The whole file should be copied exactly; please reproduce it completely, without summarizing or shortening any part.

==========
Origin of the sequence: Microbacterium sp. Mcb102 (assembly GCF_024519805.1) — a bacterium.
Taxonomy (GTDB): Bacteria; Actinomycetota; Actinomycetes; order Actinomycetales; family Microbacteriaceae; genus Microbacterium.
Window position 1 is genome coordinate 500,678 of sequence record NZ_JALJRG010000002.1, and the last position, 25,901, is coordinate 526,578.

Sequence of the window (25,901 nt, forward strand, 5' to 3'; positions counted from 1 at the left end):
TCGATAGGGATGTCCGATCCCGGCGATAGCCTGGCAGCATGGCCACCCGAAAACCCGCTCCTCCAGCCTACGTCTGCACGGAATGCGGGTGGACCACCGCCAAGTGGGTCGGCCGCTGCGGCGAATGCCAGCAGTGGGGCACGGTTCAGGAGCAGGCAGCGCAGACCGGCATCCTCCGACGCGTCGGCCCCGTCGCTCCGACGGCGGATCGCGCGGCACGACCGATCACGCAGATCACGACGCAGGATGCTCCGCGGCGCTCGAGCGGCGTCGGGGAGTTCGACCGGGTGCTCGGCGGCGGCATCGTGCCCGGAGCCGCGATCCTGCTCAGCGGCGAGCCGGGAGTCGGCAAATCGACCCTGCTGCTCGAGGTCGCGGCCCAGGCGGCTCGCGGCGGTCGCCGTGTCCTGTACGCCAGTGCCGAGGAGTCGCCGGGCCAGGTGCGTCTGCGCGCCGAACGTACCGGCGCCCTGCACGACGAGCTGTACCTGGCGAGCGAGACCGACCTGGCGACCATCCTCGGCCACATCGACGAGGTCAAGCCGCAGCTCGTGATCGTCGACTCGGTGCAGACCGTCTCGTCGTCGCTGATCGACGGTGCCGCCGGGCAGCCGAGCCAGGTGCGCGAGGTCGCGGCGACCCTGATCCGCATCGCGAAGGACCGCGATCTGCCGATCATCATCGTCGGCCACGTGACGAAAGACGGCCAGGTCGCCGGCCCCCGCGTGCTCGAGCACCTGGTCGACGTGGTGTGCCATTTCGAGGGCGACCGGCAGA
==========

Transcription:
Origin of the sequence: Microbacterium sp. Mcb102 (assembly GCF_024519805.1) — a bacterium.
Taxonomy (GTDB): Bacteria; Actinomycetota; Actinomycetes; order Actinomycetales; family Microbacteriaceae; genus Microbacterium.
Window position 1 is genome coordinate 500,678 of sequence record NZ_JALJRG010000002.1, and the last position, 25,901, is coordinate 526,578.

Sequence of the window (25,901 nt, forward strand, 5' to 3'; positions counted from 1 at the left end):
TCGATAGGGATGTCCGATCCCGGCGATAGCCTGGCAGCATGGCCACCCGAAAACCCGCTCCTCCAGCCTACGTCTGCACGGAATGCGGGTGGACCACCGCCAAGTGGGTCGGCCGCTGCGGCGAATGCCAGCAGTGGGGCACGGTTCAGGAGCAGGCAGCGCAGACCGGCATCCTCCGACGCGTCGGCCCCGTCGCTCCGACGGCGGATCGCGCGGCACGACCGATCACGCAGATCACGACGCAGGATGCTCCGCGGCGCTCGAGCGGCGTCGGGGAGTTCGACCGGGTGCTCGGCGGCGGCATCGTGCCCGGAGCCGCGATCCTGCTCAGCGGCGAGCCGGGAGTCGGCAAATCGACCCTGCTGCTCGAGGTCGCGGCCCAGGCGGCTCGCGGCGGTCGCCGTGTCCTGTACGCCAGTGCCGAGGAGTCGCCGGGCCAGGTGCGTCTGCGCGCCGAACGTACCGGCGCCCTGCACGACGAGCTGTACCTGGCGAGCGAGACCGACCTGGCGACCATCCTCGGCCACATCGACGAGGTCAAGCCGCAGCTCGTGATCGTCGACTCGGTGCAGACCGTCTCGTCGTCGCTGATCGACGGTGCCGCCGGGCAGCCGAGCCAGGTGCGCGAGGTCGCGGCGACCCTGATCCGCATCGCGAAGGACCGCGATCTGCCGATCATCATCGTCGGCCACGTGACGAAAGACGGCCAGGTCGCCGGCCCCCGCGTGCTCGAGCACCTGGTCGACGTGGTGTGCCATTTCGAGGGCGACCGGCAGA